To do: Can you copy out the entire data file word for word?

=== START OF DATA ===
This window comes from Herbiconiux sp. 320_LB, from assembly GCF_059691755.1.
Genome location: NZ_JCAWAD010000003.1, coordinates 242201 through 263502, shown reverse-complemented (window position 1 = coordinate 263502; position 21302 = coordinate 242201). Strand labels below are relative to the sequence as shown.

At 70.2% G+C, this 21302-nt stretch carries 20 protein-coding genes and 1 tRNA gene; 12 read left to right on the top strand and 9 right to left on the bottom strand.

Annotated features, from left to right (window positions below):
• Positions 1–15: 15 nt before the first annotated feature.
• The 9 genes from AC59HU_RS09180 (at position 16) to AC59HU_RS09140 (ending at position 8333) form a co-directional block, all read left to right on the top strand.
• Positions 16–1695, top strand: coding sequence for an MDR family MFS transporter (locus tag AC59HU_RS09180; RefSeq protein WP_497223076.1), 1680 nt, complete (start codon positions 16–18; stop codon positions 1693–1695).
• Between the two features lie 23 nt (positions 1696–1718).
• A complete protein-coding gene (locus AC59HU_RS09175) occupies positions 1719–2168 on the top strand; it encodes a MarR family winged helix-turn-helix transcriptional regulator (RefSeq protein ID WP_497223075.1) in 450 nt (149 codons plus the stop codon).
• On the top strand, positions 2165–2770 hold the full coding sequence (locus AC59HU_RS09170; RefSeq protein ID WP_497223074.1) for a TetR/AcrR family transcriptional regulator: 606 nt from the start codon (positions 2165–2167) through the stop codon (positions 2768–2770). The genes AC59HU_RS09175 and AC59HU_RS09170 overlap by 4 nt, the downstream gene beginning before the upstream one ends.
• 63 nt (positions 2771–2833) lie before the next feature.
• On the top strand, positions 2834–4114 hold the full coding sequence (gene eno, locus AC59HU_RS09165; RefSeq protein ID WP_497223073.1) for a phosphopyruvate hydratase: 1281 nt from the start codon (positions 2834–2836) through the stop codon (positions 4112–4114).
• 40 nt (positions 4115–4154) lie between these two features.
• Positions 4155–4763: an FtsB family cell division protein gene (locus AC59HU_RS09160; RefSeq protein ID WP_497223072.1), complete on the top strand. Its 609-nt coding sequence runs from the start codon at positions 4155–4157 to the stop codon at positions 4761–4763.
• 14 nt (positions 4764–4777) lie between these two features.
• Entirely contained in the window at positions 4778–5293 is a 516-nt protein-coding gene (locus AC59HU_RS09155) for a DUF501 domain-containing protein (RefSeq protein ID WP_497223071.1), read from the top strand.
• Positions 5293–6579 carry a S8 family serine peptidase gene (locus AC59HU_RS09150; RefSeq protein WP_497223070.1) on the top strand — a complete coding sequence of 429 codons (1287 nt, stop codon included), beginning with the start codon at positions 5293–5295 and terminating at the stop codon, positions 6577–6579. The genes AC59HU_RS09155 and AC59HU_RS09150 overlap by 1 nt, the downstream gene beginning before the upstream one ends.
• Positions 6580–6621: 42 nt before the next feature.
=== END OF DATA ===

This window comes from Herbiconiux sp. 320_LB, from assembly GCF_059691755.1.
Genome location: NZ_JCAWAD010000003.1, coordinates 242201 through 263502, shown reverse-complemented (window position 1 = coordinate 263502; position 21302 = coordinate 242201). Strand labels below are relative to the sequence as shown.

At 70.2% G+C, this 21302-nt stretch carries 20 protein-coding genes and 1 tRNA gene; 12 read left to right on the top strand and 9 right to left on the bottom strand.

Annotated features, from left to right (window positions below):
• Positions 1–15: 15 nt before the first annotated feature.
• The 9 genes from AC59HU_RS09180 (at position 16) to AC59HU_RS09140 (ending at position 8333) form a co-directional block, all read left to right on the top strand.
• Positions 16–1695, top strand: coding sequence for an MDR family MFS transporter (locus tag AC59HU_RS09180; RefSeq protein WP_497223076.1), 1680 nt, complete (start codon positions 16–18; stop codon positions 1693–1695).
• Between the two features lie 23 nt (positions 1696–1718).
• A complete protein-coding gene (locus AC59HU_RS09175) occupies positions 1719–2168 on the top strand; it encodes a MarR family winged helix-turn-helix transcriptional regulator (RefSeq protein ID WP_497223075.1) in 450 nt (149 codons plus the stop codon).
• On the top strand, positions 2165–2770 hold the full coding sequence (locus AC59HU_RS09170; RefSeq protein ID WP_497223074.1) for a TetR/AcrR family transcriptional regulator: 606 nt from the start codon (positions 2165–2167) through the stop codon (positions 2768–2770). The genes AC59HU_RS09175 and AC59HU_RS09170 overlap by 4 nt, the downstream gene beginning before the upstream one ends.
• 63 nt (positions 2771–2833) lie before the next feature.
• On the top strand, positions 2834–4114 hold the full coding sequence (gene eno, locus AC59HU_RS09165; RefSeq protein ID WP_497223073.1) for a phosphopyruvate hydratase: 1281 nt from the start codon (positions 2834–2836) through the stop codon (positions 4112–4114).
• 40 nt (positions 4115–4154) lie between these two features.
• Positions 4155–4763: an FtsB family cell division protein gene (locus AC59HU_RS09160; RefSeq protein ID WP_497223072.1), complete on the top strand. Its 609-nt coding sequence runs from the start codon at positions 4155–4157 to the stop codon at positions 4761–4763.
• 14 nt (positions 4764–4777) lie between these two features.
• Entirely contained in the window at positions 4778–5293 is a 516-nt protein-coding gene (locus AC59HU_RS09155) for a DUF501 domain-containing protein (RefSeq protein ID WP_497223071.1), read from the top strand.
• Positions 5293–6579 carry a S8 family serine peptidase gene (locus AC59HU_RS09150; RefSeq protein WP_497223070.1) on the top strand — a complete coding sequence of 429 codons (1287 nt, stop codon included), beginning with the start codon at positions 5293–5295 and terminating at the stop codon, positions 6577–6579. The genes AC59HU_RS09155 and AC59HU_RS09150 overlap by 1 nt, the downstream gene beginning before the upstream one ends.
• Positions 6580–6621: 42 nt before the next feature.